## What is the Significance of the Axis of a Charged Ring?

An electric field gets associated with any charged point in space. Such an electric field is often quantified using terms such as the electric field strength and intensity. The electric field can be present in any object irrespective of how the charge is distributed.

For instance, an electric field gets created along with the spherical, linear, and planar distribution of charges. In all the above cases, the electric field has a magnitude and a direction. Likewise, when a ring is charged either uniformly or non-uniformly, an electric field gets created along the axis of the ring, the magnitude, and direction of which gets determined by the charge on the ring itself.

In this article, you will learn about the axis of a uniformly charged ring and the electric field due to the ring. It is significant to understand the nature and magnitude of the electric field at various points along the axis to understand the force it would exert on any unit positive charge kept nearby.

## Electric Field due to Arc of Ring

An electric field around any charge distribution can be found by creating an element out of infinitesimal point charges. In the case of a uniformly charged ring, the electric field on the axis of a ring, which is uniformly charged, can be found by superimposing the electric fields of an infinitesimal number of charged points. The ring is then treated as an element to derive the electric field of a uniformly charged disc.

### Deriving the Circular Ring Formula:

Consider the following figure as a charged ring whose axis is subjected to an electric field of varying intensity from the centre of the charged ring.

Electric Field at P due to an Infinitesimal Charge dq on a Charged Ring

Let’s now derive the equation to find the electric field along the axis at a distance of x from the centre of the charged ring. Here, $r = \sqrt{x^{2} + a^{2}}$ is the distance of point p from the arc element dq.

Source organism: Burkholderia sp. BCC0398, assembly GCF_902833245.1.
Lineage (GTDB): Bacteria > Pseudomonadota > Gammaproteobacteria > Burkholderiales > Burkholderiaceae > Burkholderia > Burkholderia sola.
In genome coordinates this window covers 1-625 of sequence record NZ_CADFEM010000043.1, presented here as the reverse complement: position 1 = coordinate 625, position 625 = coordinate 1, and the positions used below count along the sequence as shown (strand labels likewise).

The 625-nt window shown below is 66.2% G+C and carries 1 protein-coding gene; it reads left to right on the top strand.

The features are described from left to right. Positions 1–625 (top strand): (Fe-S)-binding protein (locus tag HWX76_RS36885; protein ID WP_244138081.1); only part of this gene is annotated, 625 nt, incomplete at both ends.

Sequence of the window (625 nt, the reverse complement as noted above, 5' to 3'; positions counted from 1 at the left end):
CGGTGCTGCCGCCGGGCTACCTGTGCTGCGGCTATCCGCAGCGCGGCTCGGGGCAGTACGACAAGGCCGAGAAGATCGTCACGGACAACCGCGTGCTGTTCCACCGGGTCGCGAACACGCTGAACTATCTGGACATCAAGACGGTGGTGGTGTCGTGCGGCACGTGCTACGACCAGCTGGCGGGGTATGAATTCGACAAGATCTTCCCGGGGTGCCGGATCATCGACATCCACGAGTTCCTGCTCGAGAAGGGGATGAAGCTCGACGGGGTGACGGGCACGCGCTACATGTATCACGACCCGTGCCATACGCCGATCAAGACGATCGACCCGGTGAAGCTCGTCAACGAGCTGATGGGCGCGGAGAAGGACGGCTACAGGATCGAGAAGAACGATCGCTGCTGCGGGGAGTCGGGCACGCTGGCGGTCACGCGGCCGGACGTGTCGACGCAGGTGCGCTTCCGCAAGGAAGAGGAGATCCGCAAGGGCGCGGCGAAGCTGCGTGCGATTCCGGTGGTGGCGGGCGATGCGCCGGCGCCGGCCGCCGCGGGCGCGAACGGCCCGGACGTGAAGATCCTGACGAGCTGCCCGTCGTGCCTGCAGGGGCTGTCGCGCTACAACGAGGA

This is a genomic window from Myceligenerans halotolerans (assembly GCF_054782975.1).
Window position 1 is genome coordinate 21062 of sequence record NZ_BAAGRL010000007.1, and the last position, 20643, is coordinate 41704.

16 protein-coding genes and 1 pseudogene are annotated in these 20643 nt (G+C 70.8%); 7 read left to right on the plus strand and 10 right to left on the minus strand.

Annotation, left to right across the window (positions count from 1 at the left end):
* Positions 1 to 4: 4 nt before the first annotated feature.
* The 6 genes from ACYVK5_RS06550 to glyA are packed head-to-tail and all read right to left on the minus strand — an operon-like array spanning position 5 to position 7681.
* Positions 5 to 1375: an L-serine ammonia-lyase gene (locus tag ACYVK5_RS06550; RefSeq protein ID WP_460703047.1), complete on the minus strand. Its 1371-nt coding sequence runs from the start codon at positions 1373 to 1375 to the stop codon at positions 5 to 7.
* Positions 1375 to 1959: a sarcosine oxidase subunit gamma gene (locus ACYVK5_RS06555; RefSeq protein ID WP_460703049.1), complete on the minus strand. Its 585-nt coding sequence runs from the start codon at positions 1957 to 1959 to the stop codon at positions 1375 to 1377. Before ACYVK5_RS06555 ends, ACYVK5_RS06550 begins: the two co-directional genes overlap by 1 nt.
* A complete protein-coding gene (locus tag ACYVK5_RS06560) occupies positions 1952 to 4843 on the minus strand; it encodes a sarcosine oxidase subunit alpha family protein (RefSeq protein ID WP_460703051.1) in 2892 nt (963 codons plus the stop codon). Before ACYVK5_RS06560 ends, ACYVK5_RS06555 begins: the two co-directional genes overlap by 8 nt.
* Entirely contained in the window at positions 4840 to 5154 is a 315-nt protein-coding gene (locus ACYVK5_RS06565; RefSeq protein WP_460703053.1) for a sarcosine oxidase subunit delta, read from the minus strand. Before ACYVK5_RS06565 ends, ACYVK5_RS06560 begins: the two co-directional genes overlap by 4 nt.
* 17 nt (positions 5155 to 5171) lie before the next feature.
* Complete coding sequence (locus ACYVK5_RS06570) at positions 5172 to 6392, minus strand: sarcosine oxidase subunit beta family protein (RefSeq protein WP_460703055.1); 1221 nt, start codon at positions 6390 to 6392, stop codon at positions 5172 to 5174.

According to the principle of superposition, the total electric field at point p (along the axis of the charged ring) is the vector sum of individual electric fields due to all the point charges.

According to Gauss Law, the electric field caused by a single point charge is as follows:

$\overrightarrow{E} = \dfrac {1}{4~\pi ~ \epsilon_0} \times {\dfrac {q}{r^2}}~\hat {r}$

The electric field at point p due to the small point charge dq which is at a radius of a from the centre of the charged ring can be written as:

$\overrightarrow{dE} = \dfrac {1}{4~\pi ~ \epsilon_0} \times {\dfrac {dq}{r^2}}~\hat {r}$

It is important to note that since there is a corresponding piece of point charge on the opposite side of the ring, the y components of the electric field will get nulled throughout.

Hence, only the x component of the electric field will be significant in deriving the total electric field at point p due to a charged ring.

However, we can see that the tiny x component forms an angle Θ at point p along the axis of the charged ring. Hence the electric field equation will be adjusted while considering this angle and hence becomes:

$dE_{x} = \dfrac {1}{4~\pi ~ \epsilon_0} \times {\dfrac {q}{r^2}}~\cos \Theta$

Since the axis forms a right angle with the distance from dq to point p and Θ is unknown, we replace r and $\cos \Theta$ with the known distances x and a. The above equation thus becomes: